LONDON — Kim Winser, the driving force behind the turnaround at Pringle of Scotland, plans to step down as chief executive to pursue a new and unspecified business opportunity.
Winser said in an interview Monday that she did not renew her contract, which expired in March, and would leave in the next few months. The decision of Kenneth Fang, Pringle’s owner and chairman, to step down at the end of the year made it an appropriate time for her to move on, Winser said.
“Kenneth gave me the moral and financial support to turn this brand around, and its been a magnificent challenge,” Winser said. “We shared a vision and a mission to restore Pringle to its luxury heritage, with knitwear at its heart. Part of my heart will always be here.
“I decided not to renew my contract in March, and have quietly been handing over my responsibilities to two of Kenneth’s children, Douglas and Jean Fang,” Winser said.
She joined the company in March 2000. An official announcement about the changes might come later this week.
Winser said she would take on “a new venture” but declined further comment. She plans to remain at Pringle until the handover is complete. She also said the Fang siblings’ new titles at Pringle had yet to be decided.
In five years, Winser transformed Pringle from a U.K. golf wear company, whose key account was American Golf Discount, into a luxury brand that is sold at stores such as Saks Fifth Avenue, Bloomingdale’s, Fred Segal and Harvey Nichols.
During her tenure, the company opened two London flagships and more than 20 units across Asia. Pringle, now known for its colorful, luxury cashmere knits and feminine silhouettes, has gone into Russia and opened warehouses in Europe, the Far East and the U.S.
Since Winser joined Pringle from Marks & Spencer, where she was women’s wear director, Pringle’s sales grew to $172 million, or 100 million pounds at current exchange, from $17.2 million, or 10 million pounds, industry sources said. The company is privately held and does not release revenue figures.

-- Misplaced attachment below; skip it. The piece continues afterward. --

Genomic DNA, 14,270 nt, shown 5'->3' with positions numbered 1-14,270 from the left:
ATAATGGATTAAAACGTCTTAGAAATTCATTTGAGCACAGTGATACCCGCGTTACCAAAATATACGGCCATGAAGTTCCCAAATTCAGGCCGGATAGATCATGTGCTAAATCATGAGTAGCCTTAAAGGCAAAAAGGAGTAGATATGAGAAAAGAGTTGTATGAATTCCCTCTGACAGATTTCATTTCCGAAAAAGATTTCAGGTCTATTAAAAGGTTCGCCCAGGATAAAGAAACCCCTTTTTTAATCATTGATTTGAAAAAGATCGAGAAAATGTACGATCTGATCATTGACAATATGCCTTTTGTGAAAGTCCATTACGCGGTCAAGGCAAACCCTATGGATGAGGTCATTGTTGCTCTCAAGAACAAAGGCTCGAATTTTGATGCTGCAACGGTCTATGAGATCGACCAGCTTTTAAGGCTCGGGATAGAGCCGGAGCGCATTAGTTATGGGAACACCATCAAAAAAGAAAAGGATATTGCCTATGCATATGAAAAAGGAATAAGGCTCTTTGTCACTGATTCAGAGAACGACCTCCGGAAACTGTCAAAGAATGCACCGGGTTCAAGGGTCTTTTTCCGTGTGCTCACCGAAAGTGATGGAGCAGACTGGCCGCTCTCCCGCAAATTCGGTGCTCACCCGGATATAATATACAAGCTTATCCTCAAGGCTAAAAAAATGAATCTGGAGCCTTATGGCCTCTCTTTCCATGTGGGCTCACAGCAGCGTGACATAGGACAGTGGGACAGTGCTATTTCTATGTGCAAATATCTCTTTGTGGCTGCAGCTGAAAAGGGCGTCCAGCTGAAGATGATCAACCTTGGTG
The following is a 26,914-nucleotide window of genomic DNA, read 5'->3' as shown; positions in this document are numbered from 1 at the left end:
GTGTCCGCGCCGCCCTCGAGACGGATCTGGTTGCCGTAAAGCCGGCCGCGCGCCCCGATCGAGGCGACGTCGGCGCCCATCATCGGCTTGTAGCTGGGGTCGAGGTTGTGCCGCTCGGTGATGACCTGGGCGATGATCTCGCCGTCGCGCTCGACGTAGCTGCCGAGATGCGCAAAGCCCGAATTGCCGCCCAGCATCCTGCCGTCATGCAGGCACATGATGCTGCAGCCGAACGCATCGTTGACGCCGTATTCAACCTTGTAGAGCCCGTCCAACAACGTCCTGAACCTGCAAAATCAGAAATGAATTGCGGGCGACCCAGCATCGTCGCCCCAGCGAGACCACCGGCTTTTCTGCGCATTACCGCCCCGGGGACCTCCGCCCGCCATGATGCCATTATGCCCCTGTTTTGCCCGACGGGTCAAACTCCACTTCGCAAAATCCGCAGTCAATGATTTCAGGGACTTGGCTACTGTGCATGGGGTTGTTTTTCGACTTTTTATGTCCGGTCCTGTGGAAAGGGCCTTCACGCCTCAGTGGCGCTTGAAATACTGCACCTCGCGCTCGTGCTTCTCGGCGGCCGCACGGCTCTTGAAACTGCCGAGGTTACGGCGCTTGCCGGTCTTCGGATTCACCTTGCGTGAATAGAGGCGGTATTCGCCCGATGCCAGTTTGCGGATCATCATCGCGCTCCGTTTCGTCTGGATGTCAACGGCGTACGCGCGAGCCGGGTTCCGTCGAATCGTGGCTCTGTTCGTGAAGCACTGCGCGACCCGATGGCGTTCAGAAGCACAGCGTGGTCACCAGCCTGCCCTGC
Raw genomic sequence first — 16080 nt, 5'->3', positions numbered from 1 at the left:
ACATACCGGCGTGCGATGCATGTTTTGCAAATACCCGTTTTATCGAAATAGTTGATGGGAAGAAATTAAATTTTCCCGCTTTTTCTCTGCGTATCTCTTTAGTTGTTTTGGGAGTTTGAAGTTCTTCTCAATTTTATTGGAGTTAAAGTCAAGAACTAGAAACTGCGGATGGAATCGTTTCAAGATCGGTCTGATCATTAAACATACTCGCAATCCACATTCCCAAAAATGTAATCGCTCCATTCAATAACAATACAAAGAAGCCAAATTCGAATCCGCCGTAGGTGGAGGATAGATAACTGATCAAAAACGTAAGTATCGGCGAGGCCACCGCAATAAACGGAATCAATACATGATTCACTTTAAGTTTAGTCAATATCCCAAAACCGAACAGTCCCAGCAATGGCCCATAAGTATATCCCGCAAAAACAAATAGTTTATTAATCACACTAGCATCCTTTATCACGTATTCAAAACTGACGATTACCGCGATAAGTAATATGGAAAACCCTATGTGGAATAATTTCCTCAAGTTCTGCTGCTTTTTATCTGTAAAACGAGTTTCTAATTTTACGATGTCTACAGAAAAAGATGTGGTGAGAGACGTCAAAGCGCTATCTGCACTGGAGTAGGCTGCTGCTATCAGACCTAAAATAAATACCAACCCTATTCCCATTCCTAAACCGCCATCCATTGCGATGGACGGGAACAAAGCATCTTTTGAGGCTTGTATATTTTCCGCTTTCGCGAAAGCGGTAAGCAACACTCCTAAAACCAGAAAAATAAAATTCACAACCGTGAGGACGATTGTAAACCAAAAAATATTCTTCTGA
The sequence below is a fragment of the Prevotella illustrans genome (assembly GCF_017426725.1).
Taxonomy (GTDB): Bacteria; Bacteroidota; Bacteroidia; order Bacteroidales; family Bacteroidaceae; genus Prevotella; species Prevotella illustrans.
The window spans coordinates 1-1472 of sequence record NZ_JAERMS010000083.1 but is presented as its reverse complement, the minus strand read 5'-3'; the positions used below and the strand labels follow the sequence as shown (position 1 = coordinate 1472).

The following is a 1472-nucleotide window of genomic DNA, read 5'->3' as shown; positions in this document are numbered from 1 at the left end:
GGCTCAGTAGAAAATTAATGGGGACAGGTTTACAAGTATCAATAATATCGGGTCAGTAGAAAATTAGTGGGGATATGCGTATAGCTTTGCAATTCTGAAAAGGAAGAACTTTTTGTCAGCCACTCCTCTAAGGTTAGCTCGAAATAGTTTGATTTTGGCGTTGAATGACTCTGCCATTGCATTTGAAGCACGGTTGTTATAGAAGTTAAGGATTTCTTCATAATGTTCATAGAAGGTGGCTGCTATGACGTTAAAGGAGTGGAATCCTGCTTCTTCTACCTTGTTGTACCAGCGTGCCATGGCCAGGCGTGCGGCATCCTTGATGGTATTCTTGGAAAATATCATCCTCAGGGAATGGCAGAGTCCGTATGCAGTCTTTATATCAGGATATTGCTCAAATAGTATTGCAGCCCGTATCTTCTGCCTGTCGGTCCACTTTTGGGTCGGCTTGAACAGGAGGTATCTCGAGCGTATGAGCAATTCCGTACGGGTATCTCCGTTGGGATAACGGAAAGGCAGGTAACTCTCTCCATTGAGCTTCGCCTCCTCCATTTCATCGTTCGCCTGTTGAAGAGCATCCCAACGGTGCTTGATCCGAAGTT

Next year, Pringle is planning to launch a fragrance, a footwear line and a children’s wear line, all under license, Winser said, adding the details of the agreements are being completed.
Her departure caps a year of management change at the company, and Winser said she feels she’s leaving a “top team” in place. Pringle has reorganized its management team: Karen Schneider was named head of the newly created women’s wear division, and Bill Christie became her counterpart at the new men’s wear division. Earlier this year, Clare Waight Keller took over as creative director.
Waight Keller showed a one-off silk knit dress at Pringle’s 190th anniversary event in Milan in September, and will show her first full women’s wear collection during the Milan fall 2006 runway shows.
During the summer, Pringle created a separate accessories division, naming Simona Ciacchi chief designer and Charlotte Thomas took over as director of public relations and marketing.
Founded in 1815 by Robert Pringle, the firm began as a manufacturer of hosiery and underwear, and developed as one of the first luxury knitwear manufacturers. In March 2000, the Hong Kong-based S.C. Fang & Sons purchased Pringle from the cashmere company Dawson International, with an eye to relaunch it.